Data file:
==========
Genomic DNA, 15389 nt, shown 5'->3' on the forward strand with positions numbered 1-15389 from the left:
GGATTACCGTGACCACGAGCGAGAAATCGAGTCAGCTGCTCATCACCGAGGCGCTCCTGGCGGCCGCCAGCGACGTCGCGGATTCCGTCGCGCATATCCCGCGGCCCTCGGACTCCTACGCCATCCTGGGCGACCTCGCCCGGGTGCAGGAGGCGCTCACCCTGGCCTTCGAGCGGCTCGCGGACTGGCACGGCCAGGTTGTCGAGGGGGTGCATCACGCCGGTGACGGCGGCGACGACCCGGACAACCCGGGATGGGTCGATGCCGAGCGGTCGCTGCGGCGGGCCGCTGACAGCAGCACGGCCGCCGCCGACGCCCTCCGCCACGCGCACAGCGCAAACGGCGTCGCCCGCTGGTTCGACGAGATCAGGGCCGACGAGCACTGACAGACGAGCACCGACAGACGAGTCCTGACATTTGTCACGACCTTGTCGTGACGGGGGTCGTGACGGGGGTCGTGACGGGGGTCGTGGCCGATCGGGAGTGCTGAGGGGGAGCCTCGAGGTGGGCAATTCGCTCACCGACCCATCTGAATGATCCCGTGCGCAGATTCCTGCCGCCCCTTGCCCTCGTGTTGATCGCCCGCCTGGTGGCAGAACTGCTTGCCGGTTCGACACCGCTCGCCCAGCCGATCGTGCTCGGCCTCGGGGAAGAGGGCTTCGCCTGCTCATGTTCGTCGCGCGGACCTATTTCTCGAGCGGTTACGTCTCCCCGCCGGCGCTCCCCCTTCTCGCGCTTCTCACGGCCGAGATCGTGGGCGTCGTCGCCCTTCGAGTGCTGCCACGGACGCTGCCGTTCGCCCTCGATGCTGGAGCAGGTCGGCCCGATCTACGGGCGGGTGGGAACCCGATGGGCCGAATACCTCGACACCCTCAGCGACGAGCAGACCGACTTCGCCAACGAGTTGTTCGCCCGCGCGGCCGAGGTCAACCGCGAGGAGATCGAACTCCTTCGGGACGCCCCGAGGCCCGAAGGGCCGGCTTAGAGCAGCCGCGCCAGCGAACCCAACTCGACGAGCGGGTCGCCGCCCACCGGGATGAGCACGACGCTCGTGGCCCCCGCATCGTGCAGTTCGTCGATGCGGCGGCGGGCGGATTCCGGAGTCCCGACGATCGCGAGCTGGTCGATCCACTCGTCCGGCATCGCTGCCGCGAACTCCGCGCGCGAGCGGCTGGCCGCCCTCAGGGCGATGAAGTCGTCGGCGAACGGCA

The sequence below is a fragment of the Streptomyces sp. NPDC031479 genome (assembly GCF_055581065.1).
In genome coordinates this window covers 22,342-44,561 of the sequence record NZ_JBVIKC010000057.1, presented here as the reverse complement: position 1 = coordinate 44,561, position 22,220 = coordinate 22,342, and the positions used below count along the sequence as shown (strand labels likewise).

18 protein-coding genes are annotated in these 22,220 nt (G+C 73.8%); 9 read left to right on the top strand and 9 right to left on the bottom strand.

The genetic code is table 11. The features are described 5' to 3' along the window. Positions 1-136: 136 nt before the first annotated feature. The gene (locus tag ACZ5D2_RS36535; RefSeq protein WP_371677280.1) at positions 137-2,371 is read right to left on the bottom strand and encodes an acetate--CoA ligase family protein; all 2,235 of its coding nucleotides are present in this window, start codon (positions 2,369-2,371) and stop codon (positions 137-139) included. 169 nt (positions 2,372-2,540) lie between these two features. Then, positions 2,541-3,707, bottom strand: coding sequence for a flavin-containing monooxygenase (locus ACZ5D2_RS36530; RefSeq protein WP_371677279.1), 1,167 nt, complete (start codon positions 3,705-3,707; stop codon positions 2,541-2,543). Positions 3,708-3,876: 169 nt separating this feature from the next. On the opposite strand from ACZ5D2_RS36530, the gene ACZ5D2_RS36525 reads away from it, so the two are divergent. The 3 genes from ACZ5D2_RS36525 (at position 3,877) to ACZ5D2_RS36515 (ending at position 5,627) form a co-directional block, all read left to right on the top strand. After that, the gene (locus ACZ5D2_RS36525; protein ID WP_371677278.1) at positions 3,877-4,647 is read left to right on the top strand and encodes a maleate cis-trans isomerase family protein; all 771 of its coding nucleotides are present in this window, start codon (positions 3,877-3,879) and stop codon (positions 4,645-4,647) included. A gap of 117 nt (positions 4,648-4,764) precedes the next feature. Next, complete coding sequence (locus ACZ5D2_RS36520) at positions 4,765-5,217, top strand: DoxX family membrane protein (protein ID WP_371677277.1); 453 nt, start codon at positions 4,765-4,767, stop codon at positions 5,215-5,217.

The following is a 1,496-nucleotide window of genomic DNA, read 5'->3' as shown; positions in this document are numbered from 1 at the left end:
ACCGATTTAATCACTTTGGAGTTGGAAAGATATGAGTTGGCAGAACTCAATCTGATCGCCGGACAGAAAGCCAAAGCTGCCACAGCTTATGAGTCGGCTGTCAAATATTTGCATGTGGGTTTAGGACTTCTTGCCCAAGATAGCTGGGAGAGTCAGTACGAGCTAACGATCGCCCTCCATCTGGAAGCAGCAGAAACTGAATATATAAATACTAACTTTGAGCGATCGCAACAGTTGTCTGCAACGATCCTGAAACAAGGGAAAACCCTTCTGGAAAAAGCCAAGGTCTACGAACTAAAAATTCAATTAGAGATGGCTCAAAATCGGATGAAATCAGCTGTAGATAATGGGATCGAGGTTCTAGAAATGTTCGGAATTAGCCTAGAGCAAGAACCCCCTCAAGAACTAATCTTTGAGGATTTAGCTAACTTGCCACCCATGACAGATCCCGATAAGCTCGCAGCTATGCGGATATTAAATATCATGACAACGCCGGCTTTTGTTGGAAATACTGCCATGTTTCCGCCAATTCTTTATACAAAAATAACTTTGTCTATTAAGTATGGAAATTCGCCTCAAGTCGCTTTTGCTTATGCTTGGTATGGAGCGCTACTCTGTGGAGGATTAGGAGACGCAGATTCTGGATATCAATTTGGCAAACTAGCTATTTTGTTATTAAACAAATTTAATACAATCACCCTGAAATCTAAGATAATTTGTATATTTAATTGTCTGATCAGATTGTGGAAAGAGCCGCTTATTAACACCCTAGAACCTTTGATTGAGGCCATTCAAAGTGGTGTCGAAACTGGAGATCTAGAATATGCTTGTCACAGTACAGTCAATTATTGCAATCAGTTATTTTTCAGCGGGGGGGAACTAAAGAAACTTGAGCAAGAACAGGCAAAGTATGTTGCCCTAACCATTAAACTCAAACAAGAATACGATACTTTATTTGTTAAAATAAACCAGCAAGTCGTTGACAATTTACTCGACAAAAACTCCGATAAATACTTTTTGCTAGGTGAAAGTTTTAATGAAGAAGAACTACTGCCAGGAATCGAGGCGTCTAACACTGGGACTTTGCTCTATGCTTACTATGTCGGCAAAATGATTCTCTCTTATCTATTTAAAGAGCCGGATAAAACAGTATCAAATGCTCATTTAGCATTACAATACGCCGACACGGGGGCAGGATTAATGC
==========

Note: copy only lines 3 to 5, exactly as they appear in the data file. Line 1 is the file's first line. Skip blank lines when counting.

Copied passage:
The sequence below is a fragment of the Streptomyces sp. NPDC031479 genome (assembly GCF_055581065.1).
In genome coordinates this window covers 22,342-44,561 of the sequence record NZ_JBVIKC010000057.1, presented here as the reverse complement: position 1 = coordinate 44,561, position 22,220 = coordinate 22,342, and the positions used below count along the sequence as shown (strand labels likewise).

18 protein-coding genes are annotated in these 22,220 nt (G+C 73.8%); 9 read left to right on the top strand and 9 right to left on the bottom strand.